posted: January 15, 2008
Summer White House 2005
I did this drawing for The Progressive in the days following Katrina as the country watched an entire city be lost. New Orleans was under water and I was wishing it was Washington that was flooded.
Almost three years later, we’re looking at presidential candidates and New Orleans seems to be the city that care forgot again. Much of the city still looks like the flood that followed the collapse of the levees happened a few weeks ago. Entire neighborhoods are abandoned and the people who once lived there are scattered and still trying to put their lives back together. This is not the way America is supposed to treat its citizens. It remains the biggest failure of the Bush Administration, yet I don’t hear any of today’s candidates seriously discussing how they would bring about change in Louisiana.
I was down in New Orleans the summer after Katrina and I rented a car, drove around the Ninth Ward, took some pictures and did some drawings in my sketchbook. I sent them to Brian Rea at the New York Times and he ran them on the Op-Ed page on the one year anniversary.
The devastation was impossible to understand without being there. Blocks and blocks of empty houses, upside down cars and broken trees lie in a neighborhood that once was full of life. People had lived on the same blocks as their parents and grandparents for generations in the Lower Ninth Ward.
The morning I was there it was silent, I didn’t even hear any birds.
I had WWOZ on in the car. It was Sunday morning and the regular gospel show was playing on the radio as I drove around.
The street signs had a dark line about eight feet off the ground that marked the spot where the water sat for days. I read that the water was full of snakes that grouped together in knots and drifted about. Doors and other floating debris were covered with cockroaches. The water was mixed with garbage and sewage. I stood under the sign and thought about how long I would have lasted out here.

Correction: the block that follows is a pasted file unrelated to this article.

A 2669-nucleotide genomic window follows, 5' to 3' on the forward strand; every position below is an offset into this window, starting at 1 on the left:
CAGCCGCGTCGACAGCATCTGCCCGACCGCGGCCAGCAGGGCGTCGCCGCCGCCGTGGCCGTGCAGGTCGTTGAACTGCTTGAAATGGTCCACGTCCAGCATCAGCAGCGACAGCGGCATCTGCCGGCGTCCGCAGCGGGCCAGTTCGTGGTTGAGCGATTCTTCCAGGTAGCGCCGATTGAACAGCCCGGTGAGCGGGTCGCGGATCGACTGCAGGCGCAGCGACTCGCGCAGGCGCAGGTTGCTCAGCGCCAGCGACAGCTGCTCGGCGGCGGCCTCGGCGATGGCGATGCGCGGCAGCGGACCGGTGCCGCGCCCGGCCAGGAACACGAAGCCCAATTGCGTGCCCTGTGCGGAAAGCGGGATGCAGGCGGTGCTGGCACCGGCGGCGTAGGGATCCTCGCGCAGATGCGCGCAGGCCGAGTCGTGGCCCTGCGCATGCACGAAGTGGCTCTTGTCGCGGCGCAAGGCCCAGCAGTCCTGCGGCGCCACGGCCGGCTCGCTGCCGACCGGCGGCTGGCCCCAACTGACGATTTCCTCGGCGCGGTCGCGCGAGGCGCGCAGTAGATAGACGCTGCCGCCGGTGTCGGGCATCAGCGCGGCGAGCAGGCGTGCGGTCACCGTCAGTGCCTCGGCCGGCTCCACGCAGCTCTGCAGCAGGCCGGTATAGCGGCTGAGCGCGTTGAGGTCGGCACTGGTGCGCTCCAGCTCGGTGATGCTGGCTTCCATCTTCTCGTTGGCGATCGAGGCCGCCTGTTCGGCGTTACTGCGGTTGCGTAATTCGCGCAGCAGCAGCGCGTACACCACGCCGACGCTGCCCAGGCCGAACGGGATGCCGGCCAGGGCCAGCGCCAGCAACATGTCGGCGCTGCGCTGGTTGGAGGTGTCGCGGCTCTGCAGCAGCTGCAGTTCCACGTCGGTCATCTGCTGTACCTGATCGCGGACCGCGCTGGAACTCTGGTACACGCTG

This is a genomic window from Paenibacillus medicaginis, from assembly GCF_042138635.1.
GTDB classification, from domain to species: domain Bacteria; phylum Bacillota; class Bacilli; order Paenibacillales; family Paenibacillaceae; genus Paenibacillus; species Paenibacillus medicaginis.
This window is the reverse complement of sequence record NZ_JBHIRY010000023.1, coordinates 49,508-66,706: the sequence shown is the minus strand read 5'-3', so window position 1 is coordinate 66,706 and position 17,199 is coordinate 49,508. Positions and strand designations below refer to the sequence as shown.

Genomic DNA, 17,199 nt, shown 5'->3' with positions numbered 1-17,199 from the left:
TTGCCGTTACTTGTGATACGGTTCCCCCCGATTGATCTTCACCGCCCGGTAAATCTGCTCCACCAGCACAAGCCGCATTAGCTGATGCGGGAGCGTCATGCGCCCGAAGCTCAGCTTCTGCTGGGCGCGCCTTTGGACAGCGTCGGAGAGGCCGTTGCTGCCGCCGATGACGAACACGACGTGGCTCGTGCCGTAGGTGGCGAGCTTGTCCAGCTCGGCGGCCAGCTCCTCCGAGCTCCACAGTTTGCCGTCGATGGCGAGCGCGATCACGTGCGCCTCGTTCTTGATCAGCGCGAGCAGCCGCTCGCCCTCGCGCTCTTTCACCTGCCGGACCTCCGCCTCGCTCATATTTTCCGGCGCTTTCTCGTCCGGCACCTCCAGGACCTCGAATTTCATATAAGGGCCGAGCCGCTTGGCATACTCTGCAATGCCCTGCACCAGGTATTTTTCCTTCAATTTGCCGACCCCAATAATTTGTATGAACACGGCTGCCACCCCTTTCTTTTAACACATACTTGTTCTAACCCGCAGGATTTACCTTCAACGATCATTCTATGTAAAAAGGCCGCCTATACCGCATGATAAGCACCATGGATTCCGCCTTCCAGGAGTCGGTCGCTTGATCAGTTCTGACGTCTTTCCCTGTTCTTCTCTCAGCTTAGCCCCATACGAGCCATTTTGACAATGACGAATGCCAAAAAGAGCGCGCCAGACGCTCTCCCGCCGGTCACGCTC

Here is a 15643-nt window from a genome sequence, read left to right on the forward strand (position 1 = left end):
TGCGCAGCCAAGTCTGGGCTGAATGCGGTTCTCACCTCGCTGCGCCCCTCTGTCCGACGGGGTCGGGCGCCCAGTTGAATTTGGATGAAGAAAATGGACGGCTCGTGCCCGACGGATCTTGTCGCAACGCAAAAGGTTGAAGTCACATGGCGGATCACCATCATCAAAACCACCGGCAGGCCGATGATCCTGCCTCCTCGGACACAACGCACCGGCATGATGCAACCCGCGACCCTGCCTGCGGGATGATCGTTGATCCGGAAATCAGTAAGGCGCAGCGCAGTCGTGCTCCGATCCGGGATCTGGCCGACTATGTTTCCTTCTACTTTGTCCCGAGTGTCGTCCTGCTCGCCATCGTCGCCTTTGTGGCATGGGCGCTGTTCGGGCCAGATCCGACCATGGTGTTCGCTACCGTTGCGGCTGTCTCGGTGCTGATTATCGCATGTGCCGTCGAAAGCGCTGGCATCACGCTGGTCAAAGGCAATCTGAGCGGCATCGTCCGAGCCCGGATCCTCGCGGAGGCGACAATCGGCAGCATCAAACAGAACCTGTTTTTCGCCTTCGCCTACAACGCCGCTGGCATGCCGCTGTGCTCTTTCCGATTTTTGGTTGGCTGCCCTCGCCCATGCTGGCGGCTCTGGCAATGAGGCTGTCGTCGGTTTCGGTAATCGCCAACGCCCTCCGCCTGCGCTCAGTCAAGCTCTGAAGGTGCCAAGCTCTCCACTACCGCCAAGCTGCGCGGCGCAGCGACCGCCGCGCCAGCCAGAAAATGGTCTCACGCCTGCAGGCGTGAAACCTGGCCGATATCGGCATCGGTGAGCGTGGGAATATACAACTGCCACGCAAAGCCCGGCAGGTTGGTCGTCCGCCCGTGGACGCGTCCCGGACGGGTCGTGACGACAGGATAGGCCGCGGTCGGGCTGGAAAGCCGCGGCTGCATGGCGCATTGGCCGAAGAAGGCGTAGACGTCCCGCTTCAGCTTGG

There was a do-it-yourself vibe to the little bit of cleanup and salvage going on when I was there. A few local groups were trying their best to lend each other a hand, Habitat for Humanity had a project going, building some new homes for musicians. But there was no evidence of any government projects anywhere. This was a total failure of leadership on all levels, and it continues today.
Dooky Chase's is a legendary restaurant and center for the African American community. Its history dates back to the era when blacks were not served in the restaurants in the South, and this was a spot where they could enjoy a meal. Celebrities,entertainers, and civil rights workers always found a warm place here. Mrs. Chase is 83 years old and one of the most beloved chefs in the city; each time I’ve been in her restaurant I feel a special blessing when she comes out from her kitchen to sit down and chat for a few minutes.
Across the street the housing projects remain boarded up and there is talk of
demolishing them for a mixed use development that will make somebody rich at the expense of the families that used to live there.
New Orleans will rebuild itself, because the spirit and the soul of its people won’t let it die.The week I was there I joined a second line parade for a drummer who had just died. The tradition of funerals with music is a strong one here. The idea is that you’re sad for your friend and the loss of his company, but you’re happy to still be on the right side of the dirt and you should enjoy every day. The whole neighborhood joins the parade and everyone seems to be saying, "we know it’s a sad world, but let’s make the best of it."
Napoleon House 4pm
Little by little, the city is coming back. JazzFest is scheduled for a full seven days this spring, the French Quarter is pretty much up and running as it was. Brad Pitt’s project to rebuild homes in the Ninth Ward is off to a great start, musicians and artists are moving into Habitat’s Musician Village, Ellis Marsalis plays Snug Harbor most Fridays, and Harry Shearer continues his excellent coverage of events and disappointments in the Crescent City.
Whenever I visit, my first stop is Napoleon House for a cold Abita and a muffalata in the corner booth.